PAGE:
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San Diego City Council Declares Affordable Housing Emergency For 12th Year In A Row

San Diego Enters 12th Year Of Affordable Housing Emergency

GUESTS:

Murtaza Baxamusa, director of planning & development, San Diego Building Trades Family Housing Corporation

Chanelle Hawken, executive director of public policy, San Diego Regional Chamber of Commerce

Transcript

The San Diego City Council declared an affordable housing emergency for the 12th year in a row on Monday. San Diego is tens of thousands of units short of the goal for affordable homes.

According to the San Diego Housing Commission, 60,700 San Diegans are currently on the waiting list for Section 8 housing. The wait time is 10 to 12 years.

Murtaza Baxamusa, director of planning and development for the San Diego Building Trades Family Housing Corporation, said little has changed since the city first declared a housing emergency in 2002.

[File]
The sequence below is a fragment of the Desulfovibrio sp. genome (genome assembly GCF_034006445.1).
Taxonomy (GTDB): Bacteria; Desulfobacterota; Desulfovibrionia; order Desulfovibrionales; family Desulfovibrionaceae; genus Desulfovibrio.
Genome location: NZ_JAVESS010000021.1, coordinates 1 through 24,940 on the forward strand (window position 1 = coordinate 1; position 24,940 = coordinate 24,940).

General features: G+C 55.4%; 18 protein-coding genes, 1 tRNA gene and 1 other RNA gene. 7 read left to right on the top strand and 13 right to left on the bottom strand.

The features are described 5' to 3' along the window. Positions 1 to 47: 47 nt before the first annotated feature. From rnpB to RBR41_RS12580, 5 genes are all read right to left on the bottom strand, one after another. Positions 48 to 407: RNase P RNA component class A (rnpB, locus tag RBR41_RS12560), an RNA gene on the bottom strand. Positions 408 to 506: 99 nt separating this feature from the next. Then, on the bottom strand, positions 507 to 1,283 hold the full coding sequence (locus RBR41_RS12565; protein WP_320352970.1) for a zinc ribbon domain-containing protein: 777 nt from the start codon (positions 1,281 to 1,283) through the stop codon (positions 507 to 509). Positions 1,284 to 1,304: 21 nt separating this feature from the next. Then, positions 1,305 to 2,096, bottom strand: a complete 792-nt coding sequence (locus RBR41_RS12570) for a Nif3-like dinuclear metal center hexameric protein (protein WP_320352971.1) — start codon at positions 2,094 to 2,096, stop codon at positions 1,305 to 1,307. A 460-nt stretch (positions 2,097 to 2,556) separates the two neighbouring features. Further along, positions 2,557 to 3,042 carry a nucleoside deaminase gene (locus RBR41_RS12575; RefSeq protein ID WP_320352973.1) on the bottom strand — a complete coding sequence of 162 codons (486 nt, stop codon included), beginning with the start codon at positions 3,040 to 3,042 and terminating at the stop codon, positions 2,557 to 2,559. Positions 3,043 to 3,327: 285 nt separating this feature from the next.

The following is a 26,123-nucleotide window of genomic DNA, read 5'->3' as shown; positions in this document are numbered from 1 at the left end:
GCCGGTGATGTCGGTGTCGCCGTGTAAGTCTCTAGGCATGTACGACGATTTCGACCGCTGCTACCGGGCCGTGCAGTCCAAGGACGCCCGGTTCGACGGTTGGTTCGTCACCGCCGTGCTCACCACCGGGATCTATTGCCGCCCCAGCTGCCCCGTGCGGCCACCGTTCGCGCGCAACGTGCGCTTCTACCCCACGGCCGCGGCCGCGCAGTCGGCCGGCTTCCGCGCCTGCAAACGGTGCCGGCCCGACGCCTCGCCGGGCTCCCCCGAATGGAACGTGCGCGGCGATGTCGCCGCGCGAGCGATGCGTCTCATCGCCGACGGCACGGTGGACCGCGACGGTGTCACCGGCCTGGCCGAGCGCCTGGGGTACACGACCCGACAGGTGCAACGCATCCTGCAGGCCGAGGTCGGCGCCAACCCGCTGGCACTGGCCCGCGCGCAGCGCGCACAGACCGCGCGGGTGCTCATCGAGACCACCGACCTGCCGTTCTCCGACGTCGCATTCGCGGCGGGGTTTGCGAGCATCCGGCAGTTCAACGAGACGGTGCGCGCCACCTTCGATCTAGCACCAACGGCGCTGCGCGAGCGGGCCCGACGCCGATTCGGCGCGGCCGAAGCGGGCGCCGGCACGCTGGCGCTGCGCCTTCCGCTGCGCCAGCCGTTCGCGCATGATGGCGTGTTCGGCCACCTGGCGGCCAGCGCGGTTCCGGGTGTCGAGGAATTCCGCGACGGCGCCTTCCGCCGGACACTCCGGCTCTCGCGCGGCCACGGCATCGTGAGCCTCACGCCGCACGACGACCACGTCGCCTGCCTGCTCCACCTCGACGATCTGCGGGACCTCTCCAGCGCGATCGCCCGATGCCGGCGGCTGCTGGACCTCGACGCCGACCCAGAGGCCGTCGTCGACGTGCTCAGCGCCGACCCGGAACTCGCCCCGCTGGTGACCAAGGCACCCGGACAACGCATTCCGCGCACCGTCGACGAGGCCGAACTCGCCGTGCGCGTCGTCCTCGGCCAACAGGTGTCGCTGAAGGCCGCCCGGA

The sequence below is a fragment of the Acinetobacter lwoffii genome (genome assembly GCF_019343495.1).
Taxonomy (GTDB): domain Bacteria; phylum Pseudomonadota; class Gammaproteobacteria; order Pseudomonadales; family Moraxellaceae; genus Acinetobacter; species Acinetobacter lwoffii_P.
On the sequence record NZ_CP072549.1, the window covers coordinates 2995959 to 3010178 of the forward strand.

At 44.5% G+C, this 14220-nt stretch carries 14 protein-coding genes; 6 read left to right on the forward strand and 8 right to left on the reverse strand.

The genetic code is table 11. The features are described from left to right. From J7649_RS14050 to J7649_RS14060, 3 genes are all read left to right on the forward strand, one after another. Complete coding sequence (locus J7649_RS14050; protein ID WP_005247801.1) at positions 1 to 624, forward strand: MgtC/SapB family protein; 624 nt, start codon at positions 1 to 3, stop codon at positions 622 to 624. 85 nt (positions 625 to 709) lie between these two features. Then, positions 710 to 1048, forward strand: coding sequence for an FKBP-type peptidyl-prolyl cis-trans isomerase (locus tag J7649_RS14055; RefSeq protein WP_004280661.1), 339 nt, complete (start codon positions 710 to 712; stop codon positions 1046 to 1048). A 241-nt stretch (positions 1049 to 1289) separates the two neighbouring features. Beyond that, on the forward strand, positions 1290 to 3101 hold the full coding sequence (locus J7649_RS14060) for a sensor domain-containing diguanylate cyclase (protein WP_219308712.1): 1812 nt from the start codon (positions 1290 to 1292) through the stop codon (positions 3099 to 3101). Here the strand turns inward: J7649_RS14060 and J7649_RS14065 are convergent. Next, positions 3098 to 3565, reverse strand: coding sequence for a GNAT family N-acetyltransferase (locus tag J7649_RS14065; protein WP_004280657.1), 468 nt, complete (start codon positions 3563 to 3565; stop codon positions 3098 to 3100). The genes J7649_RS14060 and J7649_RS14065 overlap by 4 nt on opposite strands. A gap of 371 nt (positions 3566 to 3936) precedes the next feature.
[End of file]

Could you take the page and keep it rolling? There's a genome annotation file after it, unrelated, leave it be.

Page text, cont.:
"It's been 12 years since then and it appears like we are stuck where we were or a little bit behind," Baxamusa told KPBS Midday Edition on Wednesday. "In terms of the region as a whole, we're not doing enough to address the housing emergency."

Baxamusa said in 2002, experts estimated that San Diego would need to produce 40,000 more units to address the crisis. That number is unchanged.

"If you don't have minimum requirements for developers to build affordable housing then we will not see the stock we need," Baxamusa said.

Chanelle Hawken, executive director of public policy for the San Diego Regional Chamber of Commerce, said the housing crisis is a concern for all stakeholders — not just the homeless or the low-income.

"If we can't provide a market where they can purchase a home then Phoenix will," Hawken said.

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